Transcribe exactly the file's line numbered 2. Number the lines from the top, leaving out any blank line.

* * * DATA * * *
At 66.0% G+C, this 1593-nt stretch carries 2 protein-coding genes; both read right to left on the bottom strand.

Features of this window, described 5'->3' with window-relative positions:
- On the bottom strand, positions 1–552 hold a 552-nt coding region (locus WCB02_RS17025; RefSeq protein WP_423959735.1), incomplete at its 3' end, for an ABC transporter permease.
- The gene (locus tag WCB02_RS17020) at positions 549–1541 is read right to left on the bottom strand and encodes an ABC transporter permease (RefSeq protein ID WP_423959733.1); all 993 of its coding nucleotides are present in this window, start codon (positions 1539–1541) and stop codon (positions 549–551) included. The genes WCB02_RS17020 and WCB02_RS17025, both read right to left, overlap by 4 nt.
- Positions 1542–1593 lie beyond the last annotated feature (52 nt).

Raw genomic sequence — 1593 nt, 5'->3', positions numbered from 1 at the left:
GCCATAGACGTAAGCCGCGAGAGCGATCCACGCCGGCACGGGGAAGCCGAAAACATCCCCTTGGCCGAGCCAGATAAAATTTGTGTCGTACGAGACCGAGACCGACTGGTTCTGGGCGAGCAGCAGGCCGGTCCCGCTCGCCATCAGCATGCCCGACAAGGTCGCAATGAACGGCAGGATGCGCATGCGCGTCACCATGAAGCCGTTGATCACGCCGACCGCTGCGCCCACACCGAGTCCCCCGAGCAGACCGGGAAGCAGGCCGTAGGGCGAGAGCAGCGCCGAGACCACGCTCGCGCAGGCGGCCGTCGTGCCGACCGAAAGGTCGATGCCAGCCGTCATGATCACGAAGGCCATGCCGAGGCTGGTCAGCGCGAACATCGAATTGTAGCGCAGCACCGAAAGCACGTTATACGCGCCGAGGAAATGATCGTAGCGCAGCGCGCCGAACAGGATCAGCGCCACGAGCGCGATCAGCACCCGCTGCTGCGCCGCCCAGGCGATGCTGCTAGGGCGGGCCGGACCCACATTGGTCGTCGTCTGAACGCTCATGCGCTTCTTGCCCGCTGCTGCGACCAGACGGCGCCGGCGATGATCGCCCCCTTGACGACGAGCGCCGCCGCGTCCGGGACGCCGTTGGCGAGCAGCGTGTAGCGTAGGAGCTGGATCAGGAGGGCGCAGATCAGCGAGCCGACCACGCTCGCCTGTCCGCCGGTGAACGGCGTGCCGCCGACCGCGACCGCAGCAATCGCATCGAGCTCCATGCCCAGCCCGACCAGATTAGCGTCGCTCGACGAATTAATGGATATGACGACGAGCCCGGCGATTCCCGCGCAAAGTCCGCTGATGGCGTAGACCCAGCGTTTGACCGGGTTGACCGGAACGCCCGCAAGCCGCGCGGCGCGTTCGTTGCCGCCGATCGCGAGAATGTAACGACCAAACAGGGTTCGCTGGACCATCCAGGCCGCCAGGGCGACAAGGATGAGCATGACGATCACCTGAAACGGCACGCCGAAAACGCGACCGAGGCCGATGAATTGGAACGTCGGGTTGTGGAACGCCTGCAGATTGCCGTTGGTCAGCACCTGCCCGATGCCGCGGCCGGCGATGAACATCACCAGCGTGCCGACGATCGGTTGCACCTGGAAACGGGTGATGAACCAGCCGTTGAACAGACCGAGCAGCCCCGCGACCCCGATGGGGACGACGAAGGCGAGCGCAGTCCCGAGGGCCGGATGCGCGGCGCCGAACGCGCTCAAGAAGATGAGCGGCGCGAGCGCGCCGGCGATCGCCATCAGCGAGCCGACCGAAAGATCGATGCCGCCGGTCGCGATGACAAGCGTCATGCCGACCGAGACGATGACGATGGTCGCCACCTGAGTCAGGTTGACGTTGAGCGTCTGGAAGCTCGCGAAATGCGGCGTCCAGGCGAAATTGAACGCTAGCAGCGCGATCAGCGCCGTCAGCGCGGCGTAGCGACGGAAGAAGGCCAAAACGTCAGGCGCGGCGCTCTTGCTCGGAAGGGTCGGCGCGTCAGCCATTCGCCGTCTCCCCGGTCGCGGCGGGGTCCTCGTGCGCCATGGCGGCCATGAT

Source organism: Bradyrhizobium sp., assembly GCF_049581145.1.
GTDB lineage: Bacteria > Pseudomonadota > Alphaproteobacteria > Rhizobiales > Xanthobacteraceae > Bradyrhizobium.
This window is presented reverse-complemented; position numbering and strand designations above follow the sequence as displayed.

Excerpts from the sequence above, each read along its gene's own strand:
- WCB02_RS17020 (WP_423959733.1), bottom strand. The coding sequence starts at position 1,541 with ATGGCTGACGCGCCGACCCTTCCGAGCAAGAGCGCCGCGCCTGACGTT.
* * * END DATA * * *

Features of this window, described 5'->3' with window-relative positions: